the lost girls of Toronto


the lost girls of Toronto
Nokyoung Xayasane

It doesn’t matter what day it is:
Monday, Wednesday, Thursday—
the lost girls of Toronto
can be seen everywhere,
on any given day
of the week.

We’re at a King West club—
Citizen, Early Mercy—
surrounded by venture capitalists
and financiers in sombreros.
Just one drink tonight,
I tell my friends
before stumbling home
at five in the morning,
head swimming
from free tequila shots,
body aching
from a romp
with a faceless man
in an overpriced condo.
I’ll run into traffic
to catch the midnight blue bus
and watch as a man
throws up in a corner
of the bus.
I’ll laugh when someone’s
lollipop falls into my hair,
the night air
cool as ointment,
as a dog whistle.

The lost girls of Toronto
can be seen at the Dakota Tavern,
Communist’s Daughter,
The Garrison,
listening to the latest
hipster bluegrass band.
I’ll wear my indie hat
that could be found in any crowd
at any music festival—
Coachella, Burning Man.
I’ll drink those organic craft brews,
and laugh at the True Stories
(Told Live) Toronto
while eyeing the deep-voiced
indie musician who’s only
in the city for that one night
for that one particular night.

The lost girls of Toronto
may be wearing
the highest of heels
and the shortest of skirts.
They may be adorned
in high-waisted pants
and high-collared tops,
oversized eyeglasses
with that signature straight bang.
One moment they’re Kendall Jenner
the next—
Taylor Swift, Zooey Deschanel.
They’re versatile
that way.

The lost girls of Toronto
are a common sight
on Queen Street West.
They’re at a fashion show
with their phones out,
snapping and tweeting.
They’re at the pre-show,
the actual show, the after party.
They’re at a magazine launch party,
an EP release party—
too stylish and too damn cool to care.
I’m trotting along the Mink Mile,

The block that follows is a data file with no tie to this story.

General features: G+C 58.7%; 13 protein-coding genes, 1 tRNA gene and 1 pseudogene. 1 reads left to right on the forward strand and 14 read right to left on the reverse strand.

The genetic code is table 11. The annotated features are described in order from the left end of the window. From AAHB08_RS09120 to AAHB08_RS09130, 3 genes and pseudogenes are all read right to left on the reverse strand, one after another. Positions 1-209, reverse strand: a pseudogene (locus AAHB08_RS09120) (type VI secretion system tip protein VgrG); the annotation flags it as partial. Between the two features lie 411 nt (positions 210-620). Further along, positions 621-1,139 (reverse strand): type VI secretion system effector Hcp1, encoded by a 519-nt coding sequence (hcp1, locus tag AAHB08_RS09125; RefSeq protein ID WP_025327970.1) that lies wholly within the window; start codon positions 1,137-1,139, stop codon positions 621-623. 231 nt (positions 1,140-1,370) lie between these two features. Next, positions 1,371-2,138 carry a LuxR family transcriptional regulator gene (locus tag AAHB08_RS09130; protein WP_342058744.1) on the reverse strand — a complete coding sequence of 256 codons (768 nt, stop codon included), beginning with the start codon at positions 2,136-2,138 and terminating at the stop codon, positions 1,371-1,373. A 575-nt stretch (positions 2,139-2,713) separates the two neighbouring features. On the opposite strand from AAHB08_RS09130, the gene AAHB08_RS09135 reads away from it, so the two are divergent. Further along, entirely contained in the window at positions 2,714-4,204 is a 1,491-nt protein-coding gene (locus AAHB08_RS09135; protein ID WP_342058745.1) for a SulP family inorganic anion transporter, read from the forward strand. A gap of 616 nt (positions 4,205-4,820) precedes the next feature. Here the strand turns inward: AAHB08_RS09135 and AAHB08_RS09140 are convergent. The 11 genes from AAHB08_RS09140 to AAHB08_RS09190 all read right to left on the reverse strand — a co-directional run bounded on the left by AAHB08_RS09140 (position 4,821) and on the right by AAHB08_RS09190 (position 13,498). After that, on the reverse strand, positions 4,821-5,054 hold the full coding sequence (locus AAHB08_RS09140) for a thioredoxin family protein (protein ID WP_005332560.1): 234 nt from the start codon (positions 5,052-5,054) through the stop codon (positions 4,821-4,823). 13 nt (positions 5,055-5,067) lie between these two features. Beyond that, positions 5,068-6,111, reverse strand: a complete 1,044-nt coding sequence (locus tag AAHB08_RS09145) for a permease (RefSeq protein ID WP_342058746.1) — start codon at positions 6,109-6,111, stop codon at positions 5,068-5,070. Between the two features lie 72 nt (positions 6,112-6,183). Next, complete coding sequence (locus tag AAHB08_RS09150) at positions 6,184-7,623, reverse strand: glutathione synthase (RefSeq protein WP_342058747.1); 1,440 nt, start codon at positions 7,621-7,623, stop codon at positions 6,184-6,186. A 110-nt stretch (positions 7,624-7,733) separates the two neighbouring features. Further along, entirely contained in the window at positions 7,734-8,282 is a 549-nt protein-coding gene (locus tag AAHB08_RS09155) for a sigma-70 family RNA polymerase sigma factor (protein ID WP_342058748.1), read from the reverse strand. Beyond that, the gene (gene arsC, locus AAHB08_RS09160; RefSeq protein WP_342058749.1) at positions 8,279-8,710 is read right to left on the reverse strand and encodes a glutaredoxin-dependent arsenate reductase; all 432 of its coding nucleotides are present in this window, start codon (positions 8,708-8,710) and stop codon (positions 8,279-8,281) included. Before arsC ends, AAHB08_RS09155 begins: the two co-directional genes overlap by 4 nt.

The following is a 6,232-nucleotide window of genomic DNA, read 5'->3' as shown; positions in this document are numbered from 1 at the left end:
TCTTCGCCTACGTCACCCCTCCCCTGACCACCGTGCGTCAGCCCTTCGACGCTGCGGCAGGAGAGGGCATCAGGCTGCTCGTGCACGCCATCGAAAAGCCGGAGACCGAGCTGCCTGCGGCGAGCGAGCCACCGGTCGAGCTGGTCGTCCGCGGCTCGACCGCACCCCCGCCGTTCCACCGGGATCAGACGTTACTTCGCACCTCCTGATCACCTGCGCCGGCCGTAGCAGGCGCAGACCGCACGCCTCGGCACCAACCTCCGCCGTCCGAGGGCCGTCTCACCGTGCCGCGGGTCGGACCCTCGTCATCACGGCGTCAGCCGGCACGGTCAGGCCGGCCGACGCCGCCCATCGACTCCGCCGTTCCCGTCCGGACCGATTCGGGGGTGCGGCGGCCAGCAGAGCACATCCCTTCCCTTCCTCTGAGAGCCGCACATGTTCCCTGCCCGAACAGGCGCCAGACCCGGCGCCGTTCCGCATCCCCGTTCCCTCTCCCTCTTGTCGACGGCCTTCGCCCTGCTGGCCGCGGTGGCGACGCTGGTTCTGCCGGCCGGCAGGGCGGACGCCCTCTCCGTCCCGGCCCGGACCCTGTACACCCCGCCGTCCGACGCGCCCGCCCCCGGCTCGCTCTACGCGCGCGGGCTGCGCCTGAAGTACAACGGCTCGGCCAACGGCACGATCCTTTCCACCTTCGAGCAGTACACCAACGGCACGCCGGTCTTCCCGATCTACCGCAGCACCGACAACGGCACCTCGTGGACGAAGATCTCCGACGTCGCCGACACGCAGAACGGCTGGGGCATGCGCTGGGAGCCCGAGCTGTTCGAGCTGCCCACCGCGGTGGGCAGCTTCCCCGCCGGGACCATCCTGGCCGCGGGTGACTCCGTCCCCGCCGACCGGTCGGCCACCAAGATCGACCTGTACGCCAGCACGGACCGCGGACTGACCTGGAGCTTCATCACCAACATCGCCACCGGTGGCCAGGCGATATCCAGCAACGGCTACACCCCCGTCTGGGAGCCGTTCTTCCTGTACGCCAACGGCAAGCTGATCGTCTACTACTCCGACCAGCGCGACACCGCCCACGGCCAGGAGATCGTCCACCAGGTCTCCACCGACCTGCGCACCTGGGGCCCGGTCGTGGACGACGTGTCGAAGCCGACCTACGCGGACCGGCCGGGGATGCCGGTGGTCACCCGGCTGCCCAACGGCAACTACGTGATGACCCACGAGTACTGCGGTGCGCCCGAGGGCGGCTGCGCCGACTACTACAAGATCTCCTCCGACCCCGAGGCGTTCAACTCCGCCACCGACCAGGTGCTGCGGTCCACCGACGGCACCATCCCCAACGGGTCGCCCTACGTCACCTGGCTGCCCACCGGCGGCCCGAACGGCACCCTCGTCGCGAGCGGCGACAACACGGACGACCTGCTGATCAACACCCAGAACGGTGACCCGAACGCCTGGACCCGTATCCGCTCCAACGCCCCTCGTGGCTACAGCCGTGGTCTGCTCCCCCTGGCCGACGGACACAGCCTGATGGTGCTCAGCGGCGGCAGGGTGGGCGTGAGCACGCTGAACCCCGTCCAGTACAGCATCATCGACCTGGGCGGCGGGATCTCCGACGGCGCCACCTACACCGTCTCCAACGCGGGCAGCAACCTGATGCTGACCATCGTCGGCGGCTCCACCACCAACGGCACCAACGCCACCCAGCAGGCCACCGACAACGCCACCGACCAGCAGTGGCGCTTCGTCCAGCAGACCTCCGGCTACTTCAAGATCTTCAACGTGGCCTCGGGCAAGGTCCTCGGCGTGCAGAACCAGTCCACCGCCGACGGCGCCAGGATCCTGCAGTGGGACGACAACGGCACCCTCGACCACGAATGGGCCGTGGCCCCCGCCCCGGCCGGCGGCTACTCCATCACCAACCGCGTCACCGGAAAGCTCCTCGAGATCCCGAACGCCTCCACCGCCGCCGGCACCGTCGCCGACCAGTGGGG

on the cobbled paths of Yorkville.
Did you see the necklace
that I’m wearing?
I found it at a vintage shop
for six dollars. It goes
so well with my $800 shoes.

The lost girls of Toronto
listen to podcasts.
They know what’s up
with city planning, world issues,
and the struggles
of the marginalized.
I’ll go to brunch
on a Sunday with an artist
I met on Tinder.
He’ll pay for my meal—
eggs benedict, of course,
with that Caesar cocktail.
A few days later,
another man, an ad man,
who’ll buy me the same drink
at a different restaurant
in a different neighbourhood.
I think I see the artist
through the window,
but it could’ve been
my imagination.

The lost girls of Toronto
hang out with their squad
after yoga on the waterfront.
The squad members change
depending on the mood
and the season.
Nothing lasts,
nothing is permanent.
They’ll discuss the American election,
And what about the merits of
Britney’s latest video?
Is it classic Britney Spears
or is she turning her back
on 90s Britney?

The lost girls of Toronto
will discuss consent
in an open bar
while engaged in a
heteronormative game
of matchmaking,
(yes, we know
what ‘heteronormative’ means),
and they won’t shy away
from taking a drink
from a stranger—
taking a drink
doesn’t mean
they have to reciprocate
in any way.
They’ll say no to a date
without giving them a reason.
They’ll end things briskly,
no muss, no fuss.
Did I not sit you down
and tell you why it wasn’t working?
We’re not heartless.

On the contrary,
the lost girls of Toronto
have loved and lost.
If you sit them down,
they’ll tell you a sad tale
of love and betrayal,
unrequited love, a love
that went awry, a love cut short
by time and distance and change.

The lost girls of Toronto
will go out for a night of drinking,
hobble home solo or with
that “special” someone
and still make it
to work the next day.
They work out, keep toned.
They’re trying to cut down
on consuming meat and dairy,
maybe drink more smoothies.
They love their pets, fur babies,
and when a friend calls for help,
they’re there with a bottle of wine
or a pizza that tastes
just like delivery,
with a listening ear
that feels
just like therapy.

The next day,
they do it all over again:
the early-morning meetings,
the long nights
in a packed crowd
with bottle service,
champagne flaring
and confetti flying
at 2pm during Sunday brunch,
hip hop blaring
house music blasting
at 8pm on a Monday night.
They’ll laugh
and they’ll cry,
they’ll learn
and they’ll never stop fighting,
they’ll never give up.

So you see,
the lost girls of Toronto,
aren’t really lost.

We’re not lost, not even close.

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